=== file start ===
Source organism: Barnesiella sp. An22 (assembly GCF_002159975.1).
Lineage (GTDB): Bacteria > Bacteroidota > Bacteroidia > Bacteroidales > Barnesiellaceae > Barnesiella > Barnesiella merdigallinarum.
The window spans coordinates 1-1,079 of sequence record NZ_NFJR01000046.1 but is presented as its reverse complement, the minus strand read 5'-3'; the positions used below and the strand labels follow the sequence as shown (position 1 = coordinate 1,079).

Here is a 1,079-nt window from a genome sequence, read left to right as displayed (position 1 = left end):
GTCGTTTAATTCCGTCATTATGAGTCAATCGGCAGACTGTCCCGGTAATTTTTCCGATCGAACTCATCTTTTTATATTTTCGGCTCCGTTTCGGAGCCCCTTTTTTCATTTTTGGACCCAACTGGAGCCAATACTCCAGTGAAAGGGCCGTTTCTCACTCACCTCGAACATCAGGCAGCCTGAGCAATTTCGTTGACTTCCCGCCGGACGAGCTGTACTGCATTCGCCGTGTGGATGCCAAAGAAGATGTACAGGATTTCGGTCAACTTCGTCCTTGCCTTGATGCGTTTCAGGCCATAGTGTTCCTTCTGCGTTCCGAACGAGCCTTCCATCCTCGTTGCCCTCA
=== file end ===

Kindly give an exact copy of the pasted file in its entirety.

Source organism: Barnesiella sp. An22 (assembly GCF_002159975.1).
Lineage (GTDB): Bacteria > Bacteroidota > Bacteroidia > Bacteroidales > Barnesiellaceae > Barnesiella > Barnesiella merdigallinarum.
The window spans coordinates 1-1,079 of sequence record NZ_NFJR01000046.1 but is presented as its reverse complement, the minus strand read 5'-3'; the positions used below and the strand labels follow the sequence as shown (position 1 = coordinate 1,079).

Here is a 1,079-nt window from a genome sequence, read left to right as displayed (position 1 = left end):
GTCGTTTAATTCCGTCATTATGAGTCAATCGGCAGACTGTCCCGGTAATTTTTCCGATCGAACTCATCTTTTTATATTTTCGGCTCCGTTTCGGAGCCCCTTTTTTCATTTTTGGACCCAACTGGAGCCAATACTCCAGTGAAAGGGCCGTTTCTCACTCACCTCGAACATCAGGCAGCCTGAGCAATTTCGTTGACTTCCCGCCGGACGAGCTGTACTGCATTCGCCGTGTGGATGCCAAAGAAGATGTACAGGATTTCGGTCAACTTCGTCCTTGCCTTGATGCGTTTCAGGCCATAGTGTTCCTTCTGCGTTCCGAACGAGCCTTCCATCCTCGTTGCCCTCA